The scenario in Mayo was that if Cowley was going to make it to the 29th Dail he’d have to do so at the expense of one of the sitting TDS. As things transpired, two sitting TDs were unseated in the fall-out. Ironically, the real loser was FG.  Jim Higgins, one of the ablest 28th Dail members, was always going to be under threat given the obvious decline in the vote of his traditional running mate, Ernie Caffrey, and the powerful performance by Fianna Fail’s John Carty in his backyard. In the end, the combination of both rather than any national decline in the FG share, took him out ahead of Enda Kenny who benefited more comprehensively from geographical transfers. Jim Higgins might have requested a recount: he didn’t, and the magnanimous manner of his departure was in keeping with his high political standing. He might have been a future leader of FG for he had all the qualities, but he will now almost certainly look to the next European election to rebuild his career. Meanwhile, his brother, John, can reflect on a great outing for the Progressive Democrats under his guidance.  Fianna Fail’s Dr Tom Moffatt, the second casualty, should surely have done better. As Junior Minister for the past five years he should have been in a position to hold on, especially with the national trend in his favour. Serious questions must be asked of his back-up team for this major slip-up. To lose a seat from such a powerful base as Ballina, which has returned a FF deputy on every occasion since the founding of the State, is incredible. However, that scenario was predicted five years ago when the performance was sluggish. It turned out to be a costly lesson.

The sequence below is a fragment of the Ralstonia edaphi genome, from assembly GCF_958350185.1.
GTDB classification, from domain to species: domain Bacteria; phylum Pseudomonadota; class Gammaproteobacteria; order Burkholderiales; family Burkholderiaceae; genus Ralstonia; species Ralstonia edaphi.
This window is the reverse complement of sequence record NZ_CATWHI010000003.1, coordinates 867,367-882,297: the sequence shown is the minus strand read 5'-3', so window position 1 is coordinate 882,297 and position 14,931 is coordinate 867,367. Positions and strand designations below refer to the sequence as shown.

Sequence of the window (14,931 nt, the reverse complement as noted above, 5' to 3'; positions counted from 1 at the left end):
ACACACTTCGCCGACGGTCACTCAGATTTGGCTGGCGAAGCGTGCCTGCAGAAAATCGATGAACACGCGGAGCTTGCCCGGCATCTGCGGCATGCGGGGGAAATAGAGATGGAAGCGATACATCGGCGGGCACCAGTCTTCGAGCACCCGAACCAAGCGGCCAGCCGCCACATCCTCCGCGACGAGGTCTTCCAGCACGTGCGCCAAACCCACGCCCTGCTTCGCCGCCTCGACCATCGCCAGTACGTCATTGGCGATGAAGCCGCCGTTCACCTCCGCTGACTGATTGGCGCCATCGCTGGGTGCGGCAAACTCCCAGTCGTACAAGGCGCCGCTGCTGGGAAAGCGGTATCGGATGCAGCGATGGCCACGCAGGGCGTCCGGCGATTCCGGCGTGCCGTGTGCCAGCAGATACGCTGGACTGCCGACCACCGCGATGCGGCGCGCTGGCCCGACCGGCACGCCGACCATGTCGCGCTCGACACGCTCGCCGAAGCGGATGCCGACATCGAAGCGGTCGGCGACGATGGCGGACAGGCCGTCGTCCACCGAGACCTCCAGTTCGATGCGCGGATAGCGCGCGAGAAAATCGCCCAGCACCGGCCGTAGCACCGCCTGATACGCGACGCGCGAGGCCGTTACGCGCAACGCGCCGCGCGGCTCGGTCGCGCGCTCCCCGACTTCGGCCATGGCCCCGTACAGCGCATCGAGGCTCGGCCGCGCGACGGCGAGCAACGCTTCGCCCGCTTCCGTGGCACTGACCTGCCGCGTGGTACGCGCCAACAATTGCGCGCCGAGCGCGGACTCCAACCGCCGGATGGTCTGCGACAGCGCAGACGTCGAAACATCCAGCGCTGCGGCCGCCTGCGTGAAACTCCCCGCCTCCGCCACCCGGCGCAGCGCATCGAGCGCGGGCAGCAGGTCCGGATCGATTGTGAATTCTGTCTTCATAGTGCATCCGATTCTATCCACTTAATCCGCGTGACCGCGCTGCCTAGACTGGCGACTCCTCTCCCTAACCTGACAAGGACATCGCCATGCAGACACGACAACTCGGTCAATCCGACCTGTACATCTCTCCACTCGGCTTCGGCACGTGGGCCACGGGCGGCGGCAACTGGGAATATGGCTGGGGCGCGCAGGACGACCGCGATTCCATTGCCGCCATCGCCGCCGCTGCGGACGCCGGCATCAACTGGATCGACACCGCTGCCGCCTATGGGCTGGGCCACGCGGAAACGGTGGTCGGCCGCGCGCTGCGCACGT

The ousting of Dr Moffatt now leaves the whole of North Mayo without a TD, an extraordinary situation. While West Mayo has three deputies (Cooper-Flynn, Kenny and Cowley) and East Mayo one (Carty) the vast tract of the north of the county has become a wasteland, and indeed the same might be said for South Mayo though it has not the same tradition for returning deputies as North Mayo, with Ruttledge, the Callearys, Pat Lindsay, Joe Lenehan, Miko Browne, Tommy O’Hara (albeit from Foxford) and Paddy O’Toole springing to mind.  Fine Gael in North Mayo has not returned a TD since Paddy O’Toole lost his seat in the 80s and does not look like doing so in the immediate future. Fianna Fail will have to look to its oars if it wants to avoid comparison.